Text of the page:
2. - Specimens that are subjected to nucleic acid extraction or inactivation in the BSC can be handled outside of the BSC in accordance with standard precautions for conventional specimens.
  3. - The test method should comply with the standard operating procedures used by each laboratory and the manufacturer’s instructions. Currently, clinical laboratories are using various nucleic acid extraction methods and reagents for real-time RT-PCR with EUA for COVID-19 diagnosis, and there are variations in the procedures used for the diagnosis. These guidelines do not present opinions regarding the selection of specific test methods or detailed test items. KSLM provides expert opinions on the detailed test items in the Q&A section of its website (http://www.kslm.org/rang_board/list.html?code=covid19_qna).
  4. - When using commercially available products, the manufacturer’s instructions and all other appropriate measures should be followed and care should be taken to prevent cross-contamination during nucleic acid extraction and addition to reagents. All procedures should comply with laboratory biosafety guidelines. Personnel should wear PPE (N95 or KF94 mask, disposable gloves, gown [covering the entire body, long-sleeves, and back-closure], and eye protection) in an isolated BL2 or higher laboratory. The use of automated equipment for nucleic acid extraction, which enables extraction outside of the BSC, is recommended. If an automated nucleic acid extraction system is not used, the procedure should be performed in a Class II or higher BSC.
  5. - At the end of the procedure or when the specimen is contaminated, the bench should be disinfected using appropriate disinfectants (70% ethanol, 2% glutaraldehyde, sodium hypochlorite [chlorine concentration 0.05%, 500 ppm], or other common virus disinfectants). Other disinfectants approved by the Korea Ministry of Environment may also be used. The manufacturer’s recommendations for dilutions and contact times should be followed.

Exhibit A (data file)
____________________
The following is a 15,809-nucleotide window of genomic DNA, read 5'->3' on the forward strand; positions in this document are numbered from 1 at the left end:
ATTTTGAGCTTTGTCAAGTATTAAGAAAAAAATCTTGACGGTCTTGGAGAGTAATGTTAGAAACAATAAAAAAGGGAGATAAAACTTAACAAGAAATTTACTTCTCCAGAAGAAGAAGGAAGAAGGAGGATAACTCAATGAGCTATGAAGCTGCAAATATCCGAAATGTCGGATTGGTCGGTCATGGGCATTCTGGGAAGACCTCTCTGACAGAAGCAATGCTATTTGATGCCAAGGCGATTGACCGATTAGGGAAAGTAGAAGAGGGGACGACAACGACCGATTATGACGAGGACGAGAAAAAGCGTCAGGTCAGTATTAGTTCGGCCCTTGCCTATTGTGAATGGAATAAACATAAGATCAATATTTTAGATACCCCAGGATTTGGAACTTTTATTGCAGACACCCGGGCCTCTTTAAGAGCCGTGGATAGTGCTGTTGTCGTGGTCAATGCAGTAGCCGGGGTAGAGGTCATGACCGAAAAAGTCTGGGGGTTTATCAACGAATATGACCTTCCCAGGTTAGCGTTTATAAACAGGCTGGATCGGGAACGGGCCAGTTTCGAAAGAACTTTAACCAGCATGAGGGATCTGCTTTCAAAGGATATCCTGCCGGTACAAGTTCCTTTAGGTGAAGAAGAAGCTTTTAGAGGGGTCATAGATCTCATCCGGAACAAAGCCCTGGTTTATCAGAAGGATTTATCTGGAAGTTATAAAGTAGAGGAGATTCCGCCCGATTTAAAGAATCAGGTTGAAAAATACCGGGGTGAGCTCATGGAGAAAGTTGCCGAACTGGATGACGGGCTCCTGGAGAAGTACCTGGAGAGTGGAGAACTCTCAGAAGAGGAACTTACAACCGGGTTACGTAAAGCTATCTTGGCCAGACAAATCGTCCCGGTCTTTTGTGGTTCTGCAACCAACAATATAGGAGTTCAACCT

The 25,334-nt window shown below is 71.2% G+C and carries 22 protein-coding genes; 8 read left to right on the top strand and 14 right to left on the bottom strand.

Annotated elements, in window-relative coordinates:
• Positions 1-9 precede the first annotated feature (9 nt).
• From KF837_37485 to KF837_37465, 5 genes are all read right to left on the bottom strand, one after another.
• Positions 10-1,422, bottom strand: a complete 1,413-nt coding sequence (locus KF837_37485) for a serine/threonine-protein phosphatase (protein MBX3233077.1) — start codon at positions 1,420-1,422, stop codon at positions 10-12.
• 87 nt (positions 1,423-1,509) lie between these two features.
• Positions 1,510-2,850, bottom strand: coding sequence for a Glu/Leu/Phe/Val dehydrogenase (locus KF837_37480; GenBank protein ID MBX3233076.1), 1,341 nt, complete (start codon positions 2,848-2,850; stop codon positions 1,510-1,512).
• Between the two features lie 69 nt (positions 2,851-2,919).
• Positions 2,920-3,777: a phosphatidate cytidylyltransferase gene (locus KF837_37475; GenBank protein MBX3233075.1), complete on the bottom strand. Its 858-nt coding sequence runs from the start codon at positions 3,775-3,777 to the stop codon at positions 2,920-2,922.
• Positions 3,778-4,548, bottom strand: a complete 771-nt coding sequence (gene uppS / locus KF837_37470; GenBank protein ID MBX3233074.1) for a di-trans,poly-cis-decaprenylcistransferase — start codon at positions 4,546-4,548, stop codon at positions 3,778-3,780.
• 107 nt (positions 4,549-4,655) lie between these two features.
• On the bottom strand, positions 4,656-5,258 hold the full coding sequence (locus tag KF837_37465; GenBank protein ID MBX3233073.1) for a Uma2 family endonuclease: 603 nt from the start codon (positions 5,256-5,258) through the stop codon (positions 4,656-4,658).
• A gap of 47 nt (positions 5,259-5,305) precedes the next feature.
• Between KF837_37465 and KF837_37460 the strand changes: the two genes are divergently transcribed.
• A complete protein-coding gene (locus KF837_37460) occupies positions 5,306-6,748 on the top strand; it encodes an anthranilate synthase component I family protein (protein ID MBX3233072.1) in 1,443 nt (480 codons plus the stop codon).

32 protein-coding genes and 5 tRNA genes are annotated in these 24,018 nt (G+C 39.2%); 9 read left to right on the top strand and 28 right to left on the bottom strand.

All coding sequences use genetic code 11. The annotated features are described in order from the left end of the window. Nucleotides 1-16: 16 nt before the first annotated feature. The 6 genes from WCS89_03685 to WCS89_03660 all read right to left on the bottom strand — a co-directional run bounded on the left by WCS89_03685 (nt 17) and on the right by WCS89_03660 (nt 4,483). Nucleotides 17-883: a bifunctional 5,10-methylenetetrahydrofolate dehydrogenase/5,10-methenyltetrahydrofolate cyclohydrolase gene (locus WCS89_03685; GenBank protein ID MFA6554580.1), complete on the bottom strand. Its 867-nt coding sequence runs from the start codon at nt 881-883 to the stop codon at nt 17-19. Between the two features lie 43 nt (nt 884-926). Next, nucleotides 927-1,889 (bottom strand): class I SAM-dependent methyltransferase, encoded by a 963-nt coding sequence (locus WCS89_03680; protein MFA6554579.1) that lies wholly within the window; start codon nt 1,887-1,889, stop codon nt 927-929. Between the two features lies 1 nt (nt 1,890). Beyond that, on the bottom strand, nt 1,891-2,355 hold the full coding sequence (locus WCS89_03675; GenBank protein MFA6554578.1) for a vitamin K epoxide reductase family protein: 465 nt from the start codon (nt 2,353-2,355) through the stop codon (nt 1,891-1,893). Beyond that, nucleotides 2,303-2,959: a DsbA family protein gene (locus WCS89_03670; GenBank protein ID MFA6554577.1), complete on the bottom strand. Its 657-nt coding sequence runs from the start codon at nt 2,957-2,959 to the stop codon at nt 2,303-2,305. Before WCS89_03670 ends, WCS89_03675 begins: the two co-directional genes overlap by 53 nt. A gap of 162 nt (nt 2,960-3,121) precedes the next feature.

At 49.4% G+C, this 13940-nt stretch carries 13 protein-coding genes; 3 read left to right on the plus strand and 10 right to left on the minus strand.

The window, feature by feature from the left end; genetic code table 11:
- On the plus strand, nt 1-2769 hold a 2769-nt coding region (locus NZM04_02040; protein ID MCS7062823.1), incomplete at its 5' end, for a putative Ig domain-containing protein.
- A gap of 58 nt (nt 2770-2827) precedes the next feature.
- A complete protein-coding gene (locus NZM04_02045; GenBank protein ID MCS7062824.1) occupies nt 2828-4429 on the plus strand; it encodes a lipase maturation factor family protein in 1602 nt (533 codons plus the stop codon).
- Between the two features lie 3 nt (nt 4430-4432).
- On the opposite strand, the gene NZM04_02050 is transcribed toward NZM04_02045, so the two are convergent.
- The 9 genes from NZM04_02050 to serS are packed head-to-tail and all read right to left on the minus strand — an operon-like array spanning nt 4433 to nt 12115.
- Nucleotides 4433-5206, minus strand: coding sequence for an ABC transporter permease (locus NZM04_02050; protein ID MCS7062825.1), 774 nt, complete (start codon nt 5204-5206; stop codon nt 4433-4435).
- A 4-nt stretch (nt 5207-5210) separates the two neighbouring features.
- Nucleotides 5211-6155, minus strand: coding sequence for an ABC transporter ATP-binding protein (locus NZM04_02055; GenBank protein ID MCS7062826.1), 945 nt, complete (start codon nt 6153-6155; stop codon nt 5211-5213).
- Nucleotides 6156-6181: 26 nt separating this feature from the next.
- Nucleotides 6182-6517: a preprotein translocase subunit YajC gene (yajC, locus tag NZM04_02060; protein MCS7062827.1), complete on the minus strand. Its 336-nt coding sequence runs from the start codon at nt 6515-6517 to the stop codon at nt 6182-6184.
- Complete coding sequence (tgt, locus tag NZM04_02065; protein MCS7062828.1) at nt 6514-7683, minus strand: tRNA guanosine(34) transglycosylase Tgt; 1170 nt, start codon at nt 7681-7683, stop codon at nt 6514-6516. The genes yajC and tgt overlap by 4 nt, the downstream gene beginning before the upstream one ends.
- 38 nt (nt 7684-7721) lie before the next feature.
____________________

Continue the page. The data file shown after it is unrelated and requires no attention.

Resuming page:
6. - Waste handling: all infectious waste, including residual specimens, should be disposed off in accordance with the Korea Ministry of Environment’s guidelines [25]. Residual specimens that tested negative using the COVID-19 testing can be disposed off according to the Ministry of Environment’s guidelines for disposal of waste generated during routine testing.

General guidelines for interpreting COVID-19 real-time RT-PCR*

*Intended for commercial kits with EUA as of March 25, 2020

Criteria for determining positive and negative results in the screening and confirmatory tests

Positive control (+), negative control (−)

  1. - Threshold cycle (Ct) value of the target gene ≤cut-off Ct value: positive for the gene*.
  2. - No target gene detected or Ct value >cut-off Ct value: negative for the gene*.

    *Independent of internal control amplification

All results of negative control (+) or positive control (−)

Invalid regardless of target gene and internal control amplification; retest is necessary. See details below.

Note: Values close to the cut-off values in specimens with low viral loads may indicate false-negative or false-positive results. Thus, a laboratory physician should interpret the results and if necessary, retest using residual or new specimens.

Criteria for final test interpretation

All kits currently available in Korea can detect two or more genes. According to the interpretation criteria of some manufacturers, detection of only one of multiple genes is interpreted as COVID-19 positive. However, based on results from actual clinical specimens, KSLM recommends a determination of a positive result only when all genes are detected. When only one gene is detected, retesting or consulting the reference laboratory is recommended.